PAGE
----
Oracle admins are today staring down the barrel of the biggest quarterly Critical Patch Update ever.
The numbers are gory: 308 vulnerabilities patched, 165 of which are remotely exploitable, across more than 90 products. So far in 2017, Oracle has patched 878 vulnerabilities through three CPUs.
System and network admins have never been taxed from a patching perspective as they have this year. On the Windows side, Microsoft has overhauled its security bulletins, replacing them with cumbersome Security Update Guides. Windows admins have had to deal with critical updates for the SMB bug used by WannaCry and ExPetr, including out-of-band patches for XP and other unsupported versions of Windows. WannaCry and ExPetr exposed how much the industry still struggles and lags with patching.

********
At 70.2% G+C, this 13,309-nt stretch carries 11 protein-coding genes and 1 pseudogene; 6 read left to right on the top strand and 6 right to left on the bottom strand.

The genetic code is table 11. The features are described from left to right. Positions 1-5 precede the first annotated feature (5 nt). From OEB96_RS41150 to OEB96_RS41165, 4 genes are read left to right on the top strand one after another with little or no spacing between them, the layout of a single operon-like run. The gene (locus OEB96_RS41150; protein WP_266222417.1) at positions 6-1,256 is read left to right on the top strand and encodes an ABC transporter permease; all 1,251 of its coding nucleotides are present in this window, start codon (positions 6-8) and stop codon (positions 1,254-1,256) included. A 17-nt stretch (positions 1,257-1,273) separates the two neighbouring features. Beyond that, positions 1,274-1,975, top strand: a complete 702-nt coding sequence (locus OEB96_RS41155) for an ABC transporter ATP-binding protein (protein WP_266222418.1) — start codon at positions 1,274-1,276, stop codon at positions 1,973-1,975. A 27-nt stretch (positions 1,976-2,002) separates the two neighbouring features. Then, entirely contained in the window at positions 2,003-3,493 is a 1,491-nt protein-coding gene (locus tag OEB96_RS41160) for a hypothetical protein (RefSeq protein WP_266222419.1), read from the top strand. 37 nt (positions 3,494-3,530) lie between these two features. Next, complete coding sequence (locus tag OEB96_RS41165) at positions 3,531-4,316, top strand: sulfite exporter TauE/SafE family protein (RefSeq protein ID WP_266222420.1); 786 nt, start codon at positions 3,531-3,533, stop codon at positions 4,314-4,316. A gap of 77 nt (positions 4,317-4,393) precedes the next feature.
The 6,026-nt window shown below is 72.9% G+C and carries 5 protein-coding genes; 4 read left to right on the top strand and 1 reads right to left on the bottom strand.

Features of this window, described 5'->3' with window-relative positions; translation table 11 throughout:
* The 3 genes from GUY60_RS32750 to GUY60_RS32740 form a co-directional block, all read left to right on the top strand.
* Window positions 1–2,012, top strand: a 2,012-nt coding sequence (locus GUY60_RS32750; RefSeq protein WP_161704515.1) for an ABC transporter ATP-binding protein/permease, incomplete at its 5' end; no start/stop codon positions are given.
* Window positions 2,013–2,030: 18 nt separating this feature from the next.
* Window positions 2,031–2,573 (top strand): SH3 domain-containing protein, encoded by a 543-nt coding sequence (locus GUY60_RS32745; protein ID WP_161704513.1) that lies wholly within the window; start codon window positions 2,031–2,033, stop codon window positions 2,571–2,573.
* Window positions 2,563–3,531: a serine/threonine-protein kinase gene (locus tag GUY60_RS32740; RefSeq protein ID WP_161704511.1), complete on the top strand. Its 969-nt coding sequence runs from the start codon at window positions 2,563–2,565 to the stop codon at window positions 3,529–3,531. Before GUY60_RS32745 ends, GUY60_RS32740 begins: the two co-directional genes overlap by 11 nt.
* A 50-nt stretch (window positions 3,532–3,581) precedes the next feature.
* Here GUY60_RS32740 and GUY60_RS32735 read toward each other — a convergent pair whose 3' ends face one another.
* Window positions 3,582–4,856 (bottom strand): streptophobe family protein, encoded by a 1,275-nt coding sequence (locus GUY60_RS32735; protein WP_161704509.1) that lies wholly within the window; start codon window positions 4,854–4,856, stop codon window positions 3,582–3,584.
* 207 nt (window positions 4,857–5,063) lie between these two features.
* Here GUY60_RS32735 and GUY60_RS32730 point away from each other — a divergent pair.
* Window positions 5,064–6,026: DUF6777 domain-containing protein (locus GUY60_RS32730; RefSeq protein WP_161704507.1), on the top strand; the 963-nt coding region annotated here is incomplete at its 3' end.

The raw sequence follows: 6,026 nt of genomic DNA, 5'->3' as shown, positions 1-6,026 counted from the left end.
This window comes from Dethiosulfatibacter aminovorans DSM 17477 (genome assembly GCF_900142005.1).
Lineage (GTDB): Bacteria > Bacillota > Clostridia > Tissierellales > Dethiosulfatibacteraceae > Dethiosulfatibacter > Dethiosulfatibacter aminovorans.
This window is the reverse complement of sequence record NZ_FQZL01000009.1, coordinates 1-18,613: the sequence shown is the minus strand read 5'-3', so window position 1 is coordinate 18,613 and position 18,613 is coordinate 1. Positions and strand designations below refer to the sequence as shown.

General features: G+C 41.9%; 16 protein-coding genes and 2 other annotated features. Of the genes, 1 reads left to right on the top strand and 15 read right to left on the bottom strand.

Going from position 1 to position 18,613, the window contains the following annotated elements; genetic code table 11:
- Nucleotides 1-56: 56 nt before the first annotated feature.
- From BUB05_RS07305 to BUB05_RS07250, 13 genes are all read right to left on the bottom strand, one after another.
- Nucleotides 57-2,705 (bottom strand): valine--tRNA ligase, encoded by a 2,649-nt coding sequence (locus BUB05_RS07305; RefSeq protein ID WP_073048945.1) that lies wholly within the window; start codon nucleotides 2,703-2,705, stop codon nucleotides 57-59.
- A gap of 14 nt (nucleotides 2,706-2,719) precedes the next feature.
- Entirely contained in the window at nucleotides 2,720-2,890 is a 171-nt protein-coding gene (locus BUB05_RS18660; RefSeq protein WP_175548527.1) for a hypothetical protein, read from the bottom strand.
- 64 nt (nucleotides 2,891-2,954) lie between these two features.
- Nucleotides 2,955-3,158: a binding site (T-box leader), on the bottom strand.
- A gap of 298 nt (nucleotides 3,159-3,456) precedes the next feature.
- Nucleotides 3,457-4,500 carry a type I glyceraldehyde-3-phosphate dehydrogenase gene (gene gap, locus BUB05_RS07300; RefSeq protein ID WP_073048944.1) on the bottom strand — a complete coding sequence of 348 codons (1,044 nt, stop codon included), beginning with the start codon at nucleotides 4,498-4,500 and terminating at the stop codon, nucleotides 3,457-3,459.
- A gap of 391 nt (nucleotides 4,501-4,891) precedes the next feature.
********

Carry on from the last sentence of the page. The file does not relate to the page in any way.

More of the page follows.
Now Oracle’s mammoth update today must be contended with; it tops April’s record patch count of 300.
“Since the April 2017 Oracle CPU, the world has been rocked by global malware attacks that exploit well-known flaws that have readily available fixes,” said John Matthew Holt, CTO of Waratek in a statement. “Overburdened and under-resourced security teams simply cannot apply physical patches fast enough to stay ahead of the attackers.
“Businesses continue to rely on legacy applications that can’t be patched or upgraded, creating yet another avenue of attack,” Holt said. “Now this CPU introduces a new range of flaws for hackers to try to exploit before cyber professionals can plug the holes over the coming months (or year).”